Wick Communications

Is Charlie calling? … Again?

In journalism on March 31, 2011 at 4:42 pm

As I write this, one of our reporters at the Half Moon Bay Review is on the phone with a guy I’ll call Charlie, because that’s his name.

Charlie is a local guy with a problem. He says that a contractor, while making improvements to a home up the hill, rechanneled stormwater so that it rushes on to his land. He says the change has caused a landslide on his property and that county officials are callous to his predicament and that the offending contractor says he would charge $15,000 to fix the problem he created.

I know all this, because I talked to Charlie, too. Charlie spoke to our reporter and, when he didn’t hear what he wanted to hear, he called me. When he still didn’t read the story he wanted in the next day’s paper, he called the reporter back. Charlie is starting to get on my nerves.

Now, Charlie may have a point. He may have been wronged by the contractor. It may even be a story for the newspaper. But you have to balance your own open-door policy and the fact that you want to hear from readers with story ideas against the fact that you probably have bigger fish to fry. You can’t let one really squeaky wheel distract you from stories that, in your judgment, are of greater interest to more people.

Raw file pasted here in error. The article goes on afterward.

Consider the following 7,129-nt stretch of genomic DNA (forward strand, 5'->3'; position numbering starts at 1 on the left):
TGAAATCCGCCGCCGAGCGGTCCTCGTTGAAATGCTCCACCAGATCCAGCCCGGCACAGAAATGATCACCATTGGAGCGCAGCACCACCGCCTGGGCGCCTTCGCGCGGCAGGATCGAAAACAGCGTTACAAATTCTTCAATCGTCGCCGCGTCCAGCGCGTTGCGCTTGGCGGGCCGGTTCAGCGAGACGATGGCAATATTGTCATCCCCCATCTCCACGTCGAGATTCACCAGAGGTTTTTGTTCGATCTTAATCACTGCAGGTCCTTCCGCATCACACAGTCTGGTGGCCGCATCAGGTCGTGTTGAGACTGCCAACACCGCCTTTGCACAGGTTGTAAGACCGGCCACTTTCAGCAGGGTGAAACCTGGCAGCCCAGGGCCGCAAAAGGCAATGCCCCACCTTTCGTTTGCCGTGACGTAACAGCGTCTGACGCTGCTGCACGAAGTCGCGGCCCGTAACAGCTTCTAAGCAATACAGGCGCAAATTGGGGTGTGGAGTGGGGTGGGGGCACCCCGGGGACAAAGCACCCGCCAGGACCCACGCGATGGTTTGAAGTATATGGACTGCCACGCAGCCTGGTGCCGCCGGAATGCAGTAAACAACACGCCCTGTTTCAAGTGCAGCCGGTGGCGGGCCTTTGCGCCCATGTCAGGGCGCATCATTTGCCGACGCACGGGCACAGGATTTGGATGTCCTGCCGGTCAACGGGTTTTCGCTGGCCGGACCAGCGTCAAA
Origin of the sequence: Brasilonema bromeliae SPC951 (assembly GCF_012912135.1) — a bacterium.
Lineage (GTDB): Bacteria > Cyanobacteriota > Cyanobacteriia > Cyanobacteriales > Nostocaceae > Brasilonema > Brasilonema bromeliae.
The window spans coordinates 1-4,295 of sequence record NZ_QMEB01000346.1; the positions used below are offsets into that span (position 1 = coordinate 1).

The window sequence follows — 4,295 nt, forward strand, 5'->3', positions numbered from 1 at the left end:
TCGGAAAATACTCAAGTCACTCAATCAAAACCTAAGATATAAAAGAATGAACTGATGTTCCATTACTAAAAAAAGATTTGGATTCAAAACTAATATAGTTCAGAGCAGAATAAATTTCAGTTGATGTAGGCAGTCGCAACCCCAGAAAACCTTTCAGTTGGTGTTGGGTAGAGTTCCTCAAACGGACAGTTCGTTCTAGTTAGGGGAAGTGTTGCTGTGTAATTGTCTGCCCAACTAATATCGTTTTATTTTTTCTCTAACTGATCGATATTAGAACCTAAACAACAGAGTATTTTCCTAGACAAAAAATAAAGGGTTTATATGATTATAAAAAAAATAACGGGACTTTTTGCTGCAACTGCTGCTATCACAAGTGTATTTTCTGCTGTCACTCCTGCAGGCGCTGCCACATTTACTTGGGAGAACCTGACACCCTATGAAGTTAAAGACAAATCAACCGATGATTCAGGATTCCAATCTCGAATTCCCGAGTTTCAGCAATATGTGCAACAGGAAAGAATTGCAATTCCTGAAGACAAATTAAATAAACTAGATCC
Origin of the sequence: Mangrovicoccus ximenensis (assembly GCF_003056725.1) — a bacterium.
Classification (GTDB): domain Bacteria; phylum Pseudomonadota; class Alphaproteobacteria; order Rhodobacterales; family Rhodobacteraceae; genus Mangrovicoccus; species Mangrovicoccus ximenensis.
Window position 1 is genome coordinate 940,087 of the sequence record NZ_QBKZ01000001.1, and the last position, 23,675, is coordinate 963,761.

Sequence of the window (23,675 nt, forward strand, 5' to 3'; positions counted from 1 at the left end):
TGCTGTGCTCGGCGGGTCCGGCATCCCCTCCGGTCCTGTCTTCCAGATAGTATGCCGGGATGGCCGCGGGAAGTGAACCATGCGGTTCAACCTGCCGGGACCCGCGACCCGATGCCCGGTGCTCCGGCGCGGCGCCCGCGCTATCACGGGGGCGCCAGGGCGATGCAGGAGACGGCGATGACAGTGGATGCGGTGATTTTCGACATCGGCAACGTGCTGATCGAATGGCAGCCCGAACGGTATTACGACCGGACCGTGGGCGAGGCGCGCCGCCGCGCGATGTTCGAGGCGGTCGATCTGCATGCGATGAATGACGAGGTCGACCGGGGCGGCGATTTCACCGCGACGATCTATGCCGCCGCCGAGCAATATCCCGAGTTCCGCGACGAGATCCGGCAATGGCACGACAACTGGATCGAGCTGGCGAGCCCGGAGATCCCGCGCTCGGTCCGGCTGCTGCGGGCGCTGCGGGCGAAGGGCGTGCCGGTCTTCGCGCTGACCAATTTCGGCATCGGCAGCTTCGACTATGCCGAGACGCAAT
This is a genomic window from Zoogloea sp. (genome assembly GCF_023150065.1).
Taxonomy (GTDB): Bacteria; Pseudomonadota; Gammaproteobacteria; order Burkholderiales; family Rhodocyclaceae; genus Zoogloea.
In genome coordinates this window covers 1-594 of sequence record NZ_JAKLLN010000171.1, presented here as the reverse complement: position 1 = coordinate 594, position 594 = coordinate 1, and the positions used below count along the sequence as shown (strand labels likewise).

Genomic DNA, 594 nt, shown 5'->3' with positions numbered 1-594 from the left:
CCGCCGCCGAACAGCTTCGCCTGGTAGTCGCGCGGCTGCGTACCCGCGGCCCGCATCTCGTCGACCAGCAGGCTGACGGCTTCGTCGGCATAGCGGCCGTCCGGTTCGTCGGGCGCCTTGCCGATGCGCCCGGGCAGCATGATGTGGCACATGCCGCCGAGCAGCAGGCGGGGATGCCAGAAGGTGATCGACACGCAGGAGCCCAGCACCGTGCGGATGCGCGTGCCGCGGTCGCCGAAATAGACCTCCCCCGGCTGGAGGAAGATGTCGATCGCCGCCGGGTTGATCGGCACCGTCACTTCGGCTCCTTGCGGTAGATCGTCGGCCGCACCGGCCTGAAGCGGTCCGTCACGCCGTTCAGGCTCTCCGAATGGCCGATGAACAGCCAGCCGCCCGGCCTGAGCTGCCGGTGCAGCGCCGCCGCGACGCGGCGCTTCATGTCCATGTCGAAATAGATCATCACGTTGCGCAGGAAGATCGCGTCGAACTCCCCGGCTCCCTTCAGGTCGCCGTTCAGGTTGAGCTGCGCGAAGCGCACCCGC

So what do we do the next time Charlie calls? …

Dealing with needy readers is an art. Gone are the days when the gruff editor simply screamed at the Charlies of the world and slammed down the phone. We can’t afford to dismiss our readers any more. So here’s what I suggest the next time a guy named Charlie calls your newsroom.

  • Hear him out. Sometimes people just want to be heard. They feel like the planning department (or the police or the U.S. senator or whomever else they called) just wouldn’t listen. So listen. Sometimes 15 minutes on the phone one time beats cutting someone off only to have him call every number he can find for the newspaper.
  • If you make a promise, keep it. Don’t tell the caller you’ll look into it if you have no intention of looking into it. If you don’t think Charlie’s complaint is a story, just say so.
  • Explain why you don’t have time to chase down neighbor disputes and other parochial concerns. Tell him what you are working on. Sometimes Charlie will even agree his story isn’t such a big deal in relation to the murder across town, the budget impasse that threatens school programs and an all-state baseball team. Ask Charlie what he thinks will happen if you call that contractor. If he acknowledges that the story will devolve into a he said/she said kind of thing, you’ve gone a long way toward explaining why you won’t do the story.
  • And be nice. We’ve all had occasion to call someone with a complaint. It’s really maddening when the voice on the other end is dismissive and arrogant. Tell Charlie you’re really sorry to hear what he’s going through. Sometimes that’s all he wants to hear.

And sometimes none of this works. Occasionally, you have to put your foot down and tell Charlie you’ve considered his story idea and considered it again and still have better things to do. But try a little tenderness first. After all, having interested readers who think you can help isn’t the worst problem to have.

Clay

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